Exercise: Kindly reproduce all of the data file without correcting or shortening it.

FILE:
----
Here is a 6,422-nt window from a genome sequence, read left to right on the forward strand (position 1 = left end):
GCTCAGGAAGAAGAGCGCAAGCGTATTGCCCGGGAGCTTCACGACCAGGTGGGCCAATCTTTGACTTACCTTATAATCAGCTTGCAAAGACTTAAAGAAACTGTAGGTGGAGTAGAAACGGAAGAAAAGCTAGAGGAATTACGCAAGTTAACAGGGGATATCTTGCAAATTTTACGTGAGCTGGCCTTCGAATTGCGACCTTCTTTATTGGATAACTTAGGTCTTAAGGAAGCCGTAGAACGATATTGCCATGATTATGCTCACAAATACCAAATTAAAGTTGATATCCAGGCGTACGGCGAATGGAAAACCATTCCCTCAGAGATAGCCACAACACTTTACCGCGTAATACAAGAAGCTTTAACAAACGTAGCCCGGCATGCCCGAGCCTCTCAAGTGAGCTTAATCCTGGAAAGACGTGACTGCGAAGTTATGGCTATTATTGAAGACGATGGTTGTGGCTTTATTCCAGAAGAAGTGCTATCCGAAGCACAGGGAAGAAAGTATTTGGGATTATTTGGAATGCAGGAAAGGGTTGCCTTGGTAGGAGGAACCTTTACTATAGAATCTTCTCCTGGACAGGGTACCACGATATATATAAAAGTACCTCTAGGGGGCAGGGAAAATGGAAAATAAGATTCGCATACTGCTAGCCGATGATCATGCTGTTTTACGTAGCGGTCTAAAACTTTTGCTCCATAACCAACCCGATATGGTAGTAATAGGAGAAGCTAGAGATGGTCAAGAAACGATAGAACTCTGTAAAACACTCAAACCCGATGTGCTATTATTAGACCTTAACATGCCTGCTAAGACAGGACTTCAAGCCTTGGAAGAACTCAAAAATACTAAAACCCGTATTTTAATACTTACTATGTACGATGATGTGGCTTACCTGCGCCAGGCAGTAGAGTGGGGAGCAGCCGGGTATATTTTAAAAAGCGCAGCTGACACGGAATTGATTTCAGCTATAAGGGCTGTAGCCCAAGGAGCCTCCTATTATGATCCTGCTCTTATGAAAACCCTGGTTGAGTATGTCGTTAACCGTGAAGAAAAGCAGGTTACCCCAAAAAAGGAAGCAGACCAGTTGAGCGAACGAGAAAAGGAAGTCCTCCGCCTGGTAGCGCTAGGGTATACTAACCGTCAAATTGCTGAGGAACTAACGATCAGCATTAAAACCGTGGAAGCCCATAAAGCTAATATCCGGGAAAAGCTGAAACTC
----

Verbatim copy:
Here is a 6,422-nt window from a genome sequence, read left to right on the forward strand (position 1 = left end):
GCTCAGGAAGAAGAGCGCAAGCGTATTGCCCGGGAGCTTCACGACCAGGTGGGCCAATCTTTGACTTACCTTATAATCAGCTTGCAAAGACTTAAAGAAACTGTAGGTGGAGTAGAAACGGAAGAAAAGCTAGAGGAATTACGCAAGTTAACAGGGGATATCTTGCAAATTTTACGTGAGCTGGCCTTCGAATTGCGACCTTCTTTATTGGATAACTTAGGTCTTAAGGAAGCCGTAGAACGATATTGCCATGATTATGCTCACAAATACCAAATTAAAGTTGATATCCAGGCGTACGGCGAATGGAAAACCATTCCCTCAGAGATAGCCACAACACTTTACCGCGTAATACAAGAAGCTTTAACAAACGTAGCCCGGCATGCCCGAGCCTCTCAAGTGAGCTTAATCCTGGAAAGACGTGACTGCGAAGTTATGGCTATTATTGAAGACGATGGTTGTGGCTTTATTCCAGAAGAAGTGCTATCCGAAGCACAGGGAAGAAAGTATTTGGGATTATTTGGAATGCAGGAAAGGGTTGCCTTGGTAGGAGGAACCTTTACTATAGAATCTTCTCCTGGACAGGGTACCACGATATATATAAAAGTACCTCTAGGGGGCAGGGAAAATGGAAAATAAGATTCGCATACTGCTAGCCGATGATCATGCTGTTTTACGTAGCGGTCTAAAACTTTTGCTCCATAACCAACCCGATATGGTAGTAATAGGAGAAGCTAGAGATGGTCAAGAAACGATAGAACTCTGTAAAACACTCAAACCCGATGTGCTATTATTAGACCTTAACATGCCTGCTAAGACAGGACTTCAAGCCTTGGAAGAACTCAAAAATACTAAAACCCGTATTTTAATACTTACTATGTACGATGATGTGGCTTACCTGCGCCAGGCAGTAGAGTGGGGAGCAGCCGGGTATATTTTAAAAAGCGCAGCTGACACGGAATTGATTTCAGCTATAAGGGCTGTAGCCCAAGGAGCCTCCTATTATGATCCTGCTCTTATGAAAACCCTGGTTGAGTATGTCGTTAACCGTGAAGAAAAGCAGGTTACCCCAAAAAAGGAAGCAGACCAGTTGAGCGAACGAGAAAAGGAAGTCCTCCGCCTGGTAGCGCTAGGGTATACTAACCGTCAAATTGCTGAGGAACTAACGATCAGCATTAAAACCGTGGAAGCCCATAAAGCTAATATCCGGGAAAAGCTGAAACTC